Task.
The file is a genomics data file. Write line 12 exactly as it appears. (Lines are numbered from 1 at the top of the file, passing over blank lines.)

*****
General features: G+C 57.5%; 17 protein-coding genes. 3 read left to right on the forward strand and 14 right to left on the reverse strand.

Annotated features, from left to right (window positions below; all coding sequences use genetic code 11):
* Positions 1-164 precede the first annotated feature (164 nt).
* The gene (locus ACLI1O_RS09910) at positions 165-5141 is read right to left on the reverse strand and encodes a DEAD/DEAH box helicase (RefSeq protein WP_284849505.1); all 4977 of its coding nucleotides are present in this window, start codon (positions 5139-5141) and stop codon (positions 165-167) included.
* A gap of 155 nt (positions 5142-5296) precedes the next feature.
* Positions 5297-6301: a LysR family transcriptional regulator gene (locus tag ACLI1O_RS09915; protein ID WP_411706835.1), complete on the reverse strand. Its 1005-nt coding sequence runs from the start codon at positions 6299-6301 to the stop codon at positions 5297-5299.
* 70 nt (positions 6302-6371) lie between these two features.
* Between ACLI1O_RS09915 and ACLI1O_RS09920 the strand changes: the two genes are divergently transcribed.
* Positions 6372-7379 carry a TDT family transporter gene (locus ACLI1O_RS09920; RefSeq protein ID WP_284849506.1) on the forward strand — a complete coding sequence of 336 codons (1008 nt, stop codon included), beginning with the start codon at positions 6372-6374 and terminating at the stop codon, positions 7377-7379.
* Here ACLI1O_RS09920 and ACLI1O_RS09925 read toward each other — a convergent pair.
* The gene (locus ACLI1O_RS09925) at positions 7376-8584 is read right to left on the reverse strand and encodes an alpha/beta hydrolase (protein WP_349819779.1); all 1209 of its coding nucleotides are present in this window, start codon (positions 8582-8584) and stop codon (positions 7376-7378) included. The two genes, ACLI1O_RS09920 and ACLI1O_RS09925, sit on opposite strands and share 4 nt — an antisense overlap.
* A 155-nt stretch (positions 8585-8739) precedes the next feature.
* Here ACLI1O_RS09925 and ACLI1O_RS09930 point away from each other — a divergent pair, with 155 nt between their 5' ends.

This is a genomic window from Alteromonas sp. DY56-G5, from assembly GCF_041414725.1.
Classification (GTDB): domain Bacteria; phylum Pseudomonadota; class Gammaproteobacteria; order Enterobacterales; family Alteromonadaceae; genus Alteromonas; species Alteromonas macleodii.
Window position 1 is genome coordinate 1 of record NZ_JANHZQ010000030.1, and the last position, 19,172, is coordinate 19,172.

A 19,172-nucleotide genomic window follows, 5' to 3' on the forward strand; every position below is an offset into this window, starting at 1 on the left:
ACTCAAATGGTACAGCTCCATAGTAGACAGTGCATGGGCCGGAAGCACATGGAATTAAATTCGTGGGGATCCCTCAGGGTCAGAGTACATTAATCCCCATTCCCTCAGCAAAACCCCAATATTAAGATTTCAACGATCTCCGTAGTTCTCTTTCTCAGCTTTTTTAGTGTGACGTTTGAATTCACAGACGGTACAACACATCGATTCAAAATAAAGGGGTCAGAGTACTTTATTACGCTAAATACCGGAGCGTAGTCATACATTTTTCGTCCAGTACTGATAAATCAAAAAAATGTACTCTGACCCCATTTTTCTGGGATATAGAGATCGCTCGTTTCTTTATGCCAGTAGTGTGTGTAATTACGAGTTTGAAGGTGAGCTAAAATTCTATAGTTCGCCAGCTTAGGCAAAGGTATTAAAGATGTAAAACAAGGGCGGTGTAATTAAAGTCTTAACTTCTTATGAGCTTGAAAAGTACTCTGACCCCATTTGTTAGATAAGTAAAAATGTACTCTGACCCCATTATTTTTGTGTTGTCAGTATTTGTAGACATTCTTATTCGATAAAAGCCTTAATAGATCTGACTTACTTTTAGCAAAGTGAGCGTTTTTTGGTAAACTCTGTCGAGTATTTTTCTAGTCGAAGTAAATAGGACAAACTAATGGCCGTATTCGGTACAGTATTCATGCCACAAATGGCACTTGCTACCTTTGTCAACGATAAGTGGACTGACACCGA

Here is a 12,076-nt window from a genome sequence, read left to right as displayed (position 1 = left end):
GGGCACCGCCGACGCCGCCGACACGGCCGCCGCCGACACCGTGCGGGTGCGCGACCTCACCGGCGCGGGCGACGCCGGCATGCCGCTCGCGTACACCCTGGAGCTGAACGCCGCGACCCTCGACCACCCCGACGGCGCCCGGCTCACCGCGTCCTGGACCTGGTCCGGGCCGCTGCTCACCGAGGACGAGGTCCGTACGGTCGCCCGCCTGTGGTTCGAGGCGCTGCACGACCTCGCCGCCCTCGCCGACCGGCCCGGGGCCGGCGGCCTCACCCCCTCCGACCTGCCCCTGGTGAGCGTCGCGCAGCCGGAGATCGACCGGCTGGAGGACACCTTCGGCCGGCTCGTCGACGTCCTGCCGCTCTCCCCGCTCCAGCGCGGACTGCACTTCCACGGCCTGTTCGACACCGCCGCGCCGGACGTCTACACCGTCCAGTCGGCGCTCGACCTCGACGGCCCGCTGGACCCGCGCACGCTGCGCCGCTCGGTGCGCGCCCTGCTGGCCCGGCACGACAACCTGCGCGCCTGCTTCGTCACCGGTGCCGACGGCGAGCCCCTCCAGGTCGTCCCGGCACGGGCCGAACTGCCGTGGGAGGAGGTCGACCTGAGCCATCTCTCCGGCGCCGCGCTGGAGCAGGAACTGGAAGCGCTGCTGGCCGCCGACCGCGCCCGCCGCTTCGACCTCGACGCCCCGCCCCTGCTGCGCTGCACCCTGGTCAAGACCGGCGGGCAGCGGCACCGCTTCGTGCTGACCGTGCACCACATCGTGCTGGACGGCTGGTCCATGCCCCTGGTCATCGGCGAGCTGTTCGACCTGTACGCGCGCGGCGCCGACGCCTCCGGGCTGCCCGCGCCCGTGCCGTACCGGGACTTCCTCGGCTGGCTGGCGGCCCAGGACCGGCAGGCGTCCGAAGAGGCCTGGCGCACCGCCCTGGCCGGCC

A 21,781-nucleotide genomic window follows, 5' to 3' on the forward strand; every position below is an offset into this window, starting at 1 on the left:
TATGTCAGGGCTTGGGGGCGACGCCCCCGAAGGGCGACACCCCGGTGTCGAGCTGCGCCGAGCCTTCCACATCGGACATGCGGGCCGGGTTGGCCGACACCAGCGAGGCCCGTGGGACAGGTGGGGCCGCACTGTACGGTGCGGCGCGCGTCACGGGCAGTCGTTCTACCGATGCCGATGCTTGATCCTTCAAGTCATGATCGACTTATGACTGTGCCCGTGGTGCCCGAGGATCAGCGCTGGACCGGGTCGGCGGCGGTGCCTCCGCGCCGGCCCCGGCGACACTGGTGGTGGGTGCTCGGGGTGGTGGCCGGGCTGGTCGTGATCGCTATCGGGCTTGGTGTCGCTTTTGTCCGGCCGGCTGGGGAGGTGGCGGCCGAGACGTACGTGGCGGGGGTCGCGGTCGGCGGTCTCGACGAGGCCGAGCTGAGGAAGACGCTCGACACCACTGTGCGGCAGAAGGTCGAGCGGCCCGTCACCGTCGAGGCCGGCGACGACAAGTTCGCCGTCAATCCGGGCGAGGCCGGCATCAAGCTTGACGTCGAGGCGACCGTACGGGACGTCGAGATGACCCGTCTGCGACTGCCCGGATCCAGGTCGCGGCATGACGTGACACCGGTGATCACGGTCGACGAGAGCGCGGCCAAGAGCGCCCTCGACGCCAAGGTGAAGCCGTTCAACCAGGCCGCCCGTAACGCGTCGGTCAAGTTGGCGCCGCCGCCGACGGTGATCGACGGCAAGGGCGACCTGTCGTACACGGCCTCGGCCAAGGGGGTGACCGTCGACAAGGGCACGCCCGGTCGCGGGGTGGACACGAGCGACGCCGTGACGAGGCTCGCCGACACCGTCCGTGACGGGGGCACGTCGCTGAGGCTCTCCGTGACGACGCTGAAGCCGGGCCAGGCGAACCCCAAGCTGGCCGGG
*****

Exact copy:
* A 155-nt stretch (positions 8585-8739) precedes the next feature.